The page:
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The History of drainage.

Updated: Mar 31


Drainage is the natural or artificial removal of surface and below surface water from one area to another.  In most cases it is something that happens naturally because water is always seeking it’s own level, that is, sea level, thus it proceeds to flow downhill after rain and snow melt.  Drainage is really what waterproofing is all about, causing the water to flow away from the foundation before it can cause any problems. There are occasions when, due to the soil or geographical oddities, water doesn’t naturally flow off the land.  In agricultural areas, this can be a real problem as excess water will hinder growth of plants or cause the spoilage of crops.  In these cases artificial drainage is needed to cause and allow the water to move elsewhere.


Maybe the most famous and noticeable example of the use of drainage of that sort has occurred in the Netherlands.  The Dutch have dammed up areas of the North Sea, drained them of sea water, and made these same areas lands of fresh water supply and farming.  As these areas are below sea level, the drainage and discharge by way of pumps is a continuous process.


Drainage goes back to at least the Indus valley civilization.  This was the area around the Indus River, roughly modern Pakistan, where drainage and sewerage with covered drains was discovered, as opposed to the usual open shallow ditches, and these drains were available to all households.  This drainage was routed away from the population, generally into streams and rivers. Great Britain also did a lot of work in field drainage using the first hollow pipe drainage in the mid 1700s. 


However, in dealing with modern drainage for homes, that came about because of the work of an American, Henry Flagg French.  You may have heard of the term ‘French Drain’.  It doesn’t refer to a system from France but refers to the drains installed due to the research research and work on drainage by Henry French.


French was born in 1813 and became a lawyer, judge, even Assistant Secretary of the United States Treasury.  His fascination, however, was always in agriculture.  He was a proponent of draining excess water from farm fields as a way of producing and increasing healthier crops.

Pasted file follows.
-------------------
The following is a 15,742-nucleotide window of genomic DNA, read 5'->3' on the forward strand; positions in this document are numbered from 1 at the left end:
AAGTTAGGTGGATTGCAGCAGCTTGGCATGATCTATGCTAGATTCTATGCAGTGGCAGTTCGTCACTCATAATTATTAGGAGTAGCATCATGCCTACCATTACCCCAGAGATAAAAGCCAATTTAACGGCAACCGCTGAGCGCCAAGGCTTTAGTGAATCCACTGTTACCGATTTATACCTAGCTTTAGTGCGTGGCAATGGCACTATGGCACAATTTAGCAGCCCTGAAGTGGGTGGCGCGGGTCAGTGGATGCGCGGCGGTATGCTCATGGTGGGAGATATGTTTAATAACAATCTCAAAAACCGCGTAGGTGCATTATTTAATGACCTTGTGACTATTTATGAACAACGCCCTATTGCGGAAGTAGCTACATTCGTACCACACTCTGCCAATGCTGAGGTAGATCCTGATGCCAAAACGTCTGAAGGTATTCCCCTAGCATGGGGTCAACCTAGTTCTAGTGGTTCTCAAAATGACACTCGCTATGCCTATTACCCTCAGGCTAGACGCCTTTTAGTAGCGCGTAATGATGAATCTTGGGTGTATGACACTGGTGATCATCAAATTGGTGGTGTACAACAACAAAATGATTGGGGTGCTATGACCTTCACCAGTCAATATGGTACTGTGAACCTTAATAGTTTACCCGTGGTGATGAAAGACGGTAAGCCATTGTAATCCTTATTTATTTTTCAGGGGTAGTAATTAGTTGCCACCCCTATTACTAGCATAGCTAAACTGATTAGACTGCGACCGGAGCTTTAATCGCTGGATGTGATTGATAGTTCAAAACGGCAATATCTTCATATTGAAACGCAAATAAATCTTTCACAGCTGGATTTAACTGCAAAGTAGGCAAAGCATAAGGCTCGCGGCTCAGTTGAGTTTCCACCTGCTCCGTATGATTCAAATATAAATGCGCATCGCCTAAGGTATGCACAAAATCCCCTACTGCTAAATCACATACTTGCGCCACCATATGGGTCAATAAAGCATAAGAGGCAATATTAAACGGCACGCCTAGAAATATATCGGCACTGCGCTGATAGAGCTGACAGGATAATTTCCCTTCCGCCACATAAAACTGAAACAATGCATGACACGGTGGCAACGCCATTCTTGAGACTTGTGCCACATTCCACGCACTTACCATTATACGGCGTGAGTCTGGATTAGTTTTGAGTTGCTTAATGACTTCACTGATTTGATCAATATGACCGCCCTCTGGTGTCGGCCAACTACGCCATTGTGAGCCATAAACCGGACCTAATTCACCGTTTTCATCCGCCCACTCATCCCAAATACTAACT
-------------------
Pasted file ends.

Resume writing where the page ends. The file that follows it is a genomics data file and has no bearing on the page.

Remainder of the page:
He was also convinced that draining water away from a home and its basement would make it a healthier place to live.  It may have been that belief that inspired him to travel to England and the Netherlands in 1857 to learn more about those country’s developments in drainage.  He had been greatly affected by the death of his first wife from ‘consumption’, possibly tuberculosis, that he suspected she contracted because of the conditions caused by their wet basement.  He wondered if she would have lived had the cellar of their farmhouse not constantly been wet and damp, sometimes with up to a foot of water from rain and snow melt.


His visit to Europe resulted in the publication of his book, “Farm Drainage’.  It is hard for us today to fathom what a revolution this book caused in both farm and home drainage and with the positive effects it had on both.  This 1859 book is to drainage and agriculture (also building) as was Newton’s ‘Principia Mathematica’,  to the ‘Scientific Revolution” or Darwin’s ‘On the Origin of Species’,  to biology!  It was that impactful on the subject of drainage and is still relevant today!

French wrote, ‘from the time when Noah and his family anxiously watched the subsiding of the waters into their appropriate channels to the present, men must have felt the ill effects of too much water and adopted means more or less effective, to remove it.”  His work not only lead to better drainage for farmland but also to the drainage around homes for drier basements and healthier living conditions.



Lee, T.K.. Saying Goodbye To Your Basement Blues: A Self-Help Basement Waterproofing Guide for Homeowners . Kindle Edition.

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